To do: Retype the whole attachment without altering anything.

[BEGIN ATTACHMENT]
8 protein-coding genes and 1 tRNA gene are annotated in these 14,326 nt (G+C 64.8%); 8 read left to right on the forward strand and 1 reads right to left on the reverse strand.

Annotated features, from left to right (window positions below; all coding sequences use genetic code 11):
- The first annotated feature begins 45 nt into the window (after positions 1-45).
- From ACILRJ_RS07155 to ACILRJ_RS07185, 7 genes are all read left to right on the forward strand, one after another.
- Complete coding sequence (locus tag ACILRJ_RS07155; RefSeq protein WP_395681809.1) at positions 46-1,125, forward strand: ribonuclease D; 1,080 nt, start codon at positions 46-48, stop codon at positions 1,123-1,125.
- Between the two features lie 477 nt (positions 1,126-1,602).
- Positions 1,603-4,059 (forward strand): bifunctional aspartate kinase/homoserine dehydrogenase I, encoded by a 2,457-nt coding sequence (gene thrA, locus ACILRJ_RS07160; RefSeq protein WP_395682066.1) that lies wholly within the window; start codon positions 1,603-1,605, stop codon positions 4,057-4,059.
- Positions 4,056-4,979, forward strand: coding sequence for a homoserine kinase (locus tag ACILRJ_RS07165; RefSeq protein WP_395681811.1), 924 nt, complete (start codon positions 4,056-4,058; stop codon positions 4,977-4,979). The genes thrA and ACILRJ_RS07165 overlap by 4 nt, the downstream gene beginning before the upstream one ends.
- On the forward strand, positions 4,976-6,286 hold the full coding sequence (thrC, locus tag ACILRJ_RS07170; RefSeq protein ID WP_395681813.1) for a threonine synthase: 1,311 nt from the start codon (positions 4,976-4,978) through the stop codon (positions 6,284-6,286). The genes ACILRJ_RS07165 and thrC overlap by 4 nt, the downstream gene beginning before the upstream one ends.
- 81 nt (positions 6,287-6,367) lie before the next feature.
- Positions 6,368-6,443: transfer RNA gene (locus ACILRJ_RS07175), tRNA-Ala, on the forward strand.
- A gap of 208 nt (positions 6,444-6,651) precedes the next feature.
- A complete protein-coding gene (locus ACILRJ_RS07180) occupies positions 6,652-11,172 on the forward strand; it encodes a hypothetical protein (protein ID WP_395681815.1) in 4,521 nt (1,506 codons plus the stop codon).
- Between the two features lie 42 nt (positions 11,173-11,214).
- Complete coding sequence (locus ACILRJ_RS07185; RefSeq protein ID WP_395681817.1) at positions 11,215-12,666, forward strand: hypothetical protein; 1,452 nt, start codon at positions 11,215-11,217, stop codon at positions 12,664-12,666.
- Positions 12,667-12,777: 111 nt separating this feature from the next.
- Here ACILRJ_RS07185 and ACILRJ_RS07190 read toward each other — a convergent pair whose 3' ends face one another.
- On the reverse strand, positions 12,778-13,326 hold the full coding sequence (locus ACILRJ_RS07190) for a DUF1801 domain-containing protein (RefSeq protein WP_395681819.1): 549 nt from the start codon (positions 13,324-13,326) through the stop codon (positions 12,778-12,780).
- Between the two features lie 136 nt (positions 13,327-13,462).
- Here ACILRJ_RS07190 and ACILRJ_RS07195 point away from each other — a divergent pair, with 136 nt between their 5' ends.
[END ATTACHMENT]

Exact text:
8 protein-coding genes and 1 tRNA gene are annotated in these 14,326 nt (G+C 64.8%); 8 read left to right on the forward strand and 1 reads right to left on the reverse strand.

Annotated features, from left to right (window positions below; all coding sequences use genetic code 11):
- The first annotated feature begins 45 nt into the window (after positions 1-45).
- From ACILRJ_RS07155 to ACILRJ_RS07185, 7 genes are all read left to right on the forward strand, one after another.
- Complete coding sequence (locus tag ACILRJ_RS07155; RefSeq protein WP_395681809.1) at positions 46-1,125, forward strand: ribonuclease D; 1,080 nt, start codon at positions 46-48, stop codon at positions 1,123-1,125.
- Between the two features lie 477 nt (positions 1,126-1,602).
- Positions 1,603-4,059 (forward strand): bifunctional aspartate kinase/homoserine dehydrogenase I, encoded by a 2,457-nt coding sequence (gene thrA, locus ACILRJ_RS07160; RefSeq protein WP_395682066.1) that lies wholly within the window; start codon positions 1,603-1,605, stop codon positions 4,057-4,059.
- Positions 4,056-4,979, forward strand: coding sequence for a homoserine kinase (locus tag ACILRJ_RS07165; RefSeq protein WP_395681811.1), 924 nt, complete (start codon positions 4,056-4,058; stop codon positions 4,977-4,979). The genes thrA and ACILRJ_RS07165 overlap by 4 nt, the downstream gene beginning before the upstream one ends.
- On the forward strand, positions 4,976-6,286 hold the full coding sequence (thrC, locus tag ACILRJ_RS07170; RefSeq protein ID WP_395681813.1) for a threonine synthase: 1,311 nt from the start codon (positions 4,976-4,978) through the stop codon (positions 6,284-6,286). The genes ACILRJ_RS07165 and thrC overlap by 4 nt, the downstream gene beginning before the upstream one ends.
- 81 nt (positions 6,287-6,367) lie before the next feature.
- Positions 6,368-6,443: transfer RNA gene (locus ACILRJ_RS07175), tRNA-Ala, on the forward strand.
- A gap of 208 nt (positions 6,444-6,651) precedes the next feature.
- A complete protein-coding gene (locus ACILRJ_RS07180) occupies positions 6,652-11,172 on the forward strand; it encodes a hypothetical protein (protein ID WP_395681815.1) in 4,521 nt (1,506 codons plus the stop codon).
- Between the two features lie 42 nt (positions 11,173-11,214).
- Complete coding sequence (locus ACILRJ_RS07185; RefSeq protein ID WP_395681817.1) at positions 11,215-12,666, forward strand: hypothetical protein; 1,452 nt, start codon at positions 11,215-11,217, stop codon at positions 12,664-12,666.
- Positions 12,667-12,777: 111 nt separating this feature from the next.
- Here ACILRJ_RS07185 and ACILRJ_RS07190 read toward each other — a convergent pair whose 3' ends face one another.
- On the reverse strand, positions 12,778-13,326 hold the full coding sequence (locus ACILRJ_RS07190) for a DUF1801 domain-containing protein (RefSeq protein WP_395681819.1): 549 nt from the start codon (positions 13,324-13,326) through the stop codon (positions 12,778-12,780).
- Between the two features lie 136 nt (positions 13,327-13,462).
- Here ACILRJ_RS07190 and ACILRJ_RS07195 point away from each other — a divergent pair, with 136 nt between their 5' ends.